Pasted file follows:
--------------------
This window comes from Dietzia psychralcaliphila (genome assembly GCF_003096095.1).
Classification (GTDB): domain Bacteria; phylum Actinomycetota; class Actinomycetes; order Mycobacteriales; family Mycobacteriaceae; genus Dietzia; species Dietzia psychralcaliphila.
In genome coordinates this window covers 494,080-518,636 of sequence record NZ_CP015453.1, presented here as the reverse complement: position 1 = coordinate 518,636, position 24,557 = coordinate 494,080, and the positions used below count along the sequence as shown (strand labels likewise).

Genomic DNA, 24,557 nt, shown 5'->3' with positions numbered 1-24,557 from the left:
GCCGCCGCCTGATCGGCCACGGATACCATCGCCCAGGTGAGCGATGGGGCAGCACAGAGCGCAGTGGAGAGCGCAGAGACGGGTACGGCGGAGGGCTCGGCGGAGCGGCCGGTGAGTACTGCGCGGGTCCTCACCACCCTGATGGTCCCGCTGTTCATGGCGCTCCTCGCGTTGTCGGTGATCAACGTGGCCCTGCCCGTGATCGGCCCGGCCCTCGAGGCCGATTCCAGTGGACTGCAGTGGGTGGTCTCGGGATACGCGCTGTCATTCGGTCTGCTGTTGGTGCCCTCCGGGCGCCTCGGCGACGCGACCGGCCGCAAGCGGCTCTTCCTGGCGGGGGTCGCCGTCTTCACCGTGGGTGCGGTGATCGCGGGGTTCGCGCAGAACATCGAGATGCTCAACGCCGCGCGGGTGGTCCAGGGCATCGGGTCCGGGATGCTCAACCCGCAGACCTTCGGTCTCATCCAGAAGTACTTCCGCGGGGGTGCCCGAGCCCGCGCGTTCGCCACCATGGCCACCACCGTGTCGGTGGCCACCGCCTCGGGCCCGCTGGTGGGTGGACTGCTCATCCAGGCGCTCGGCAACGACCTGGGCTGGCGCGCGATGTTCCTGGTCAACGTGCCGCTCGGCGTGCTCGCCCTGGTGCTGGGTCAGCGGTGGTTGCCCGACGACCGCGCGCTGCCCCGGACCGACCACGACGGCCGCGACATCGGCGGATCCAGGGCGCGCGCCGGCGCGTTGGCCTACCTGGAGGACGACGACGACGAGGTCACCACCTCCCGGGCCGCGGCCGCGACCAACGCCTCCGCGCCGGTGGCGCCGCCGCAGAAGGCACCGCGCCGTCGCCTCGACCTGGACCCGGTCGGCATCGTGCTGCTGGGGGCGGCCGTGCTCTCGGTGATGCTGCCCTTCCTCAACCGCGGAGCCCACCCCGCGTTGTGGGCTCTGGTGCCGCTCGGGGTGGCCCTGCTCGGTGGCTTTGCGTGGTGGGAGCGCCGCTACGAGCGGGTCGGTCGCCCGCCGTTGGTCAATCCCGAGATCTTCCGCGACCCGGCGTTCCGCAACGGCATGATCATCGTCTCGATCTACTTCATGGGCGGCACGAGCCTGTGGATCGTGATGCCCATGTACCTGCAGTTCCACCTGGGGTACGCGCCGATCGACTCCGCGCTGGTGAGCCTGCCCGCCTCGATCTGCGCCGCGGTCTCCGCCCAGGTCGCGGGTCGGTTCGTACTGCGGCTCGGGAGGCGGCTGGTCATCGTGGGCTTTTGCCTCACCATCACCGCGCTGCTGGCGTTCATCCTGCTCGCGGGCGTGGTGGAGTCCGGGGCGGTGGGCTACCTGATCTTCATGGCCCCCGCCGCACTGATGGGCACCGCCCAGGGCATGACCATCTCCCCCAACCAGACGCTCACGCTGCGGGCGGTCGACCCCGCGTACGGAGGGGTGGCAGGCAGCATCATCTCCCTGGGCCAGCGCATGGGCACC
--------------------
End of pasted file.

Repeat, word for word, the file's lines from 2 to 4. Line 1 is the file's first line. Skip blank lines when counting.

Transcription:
Classification (GTDB): domain Bacteria; phylum Actinomycetota; class Actinomycetes; order Mycobacteriales; family Mycobacteriaceae; genus Dietzia; species Dietzia psychralcaliphila.
In genome coordinates this window covers 494,080-518,636 of sequence record NZ_CP015453.1, presented here as the reverse complement: position 1 = coordinate 518,636, position 24,557 = coordinate 494,080, and the positions used below count along the sequence as shown (strand labels likewise).

Genomic DNA, 24,557 nt, shown 5'->3' with positions numbered 1-24,557 from the left: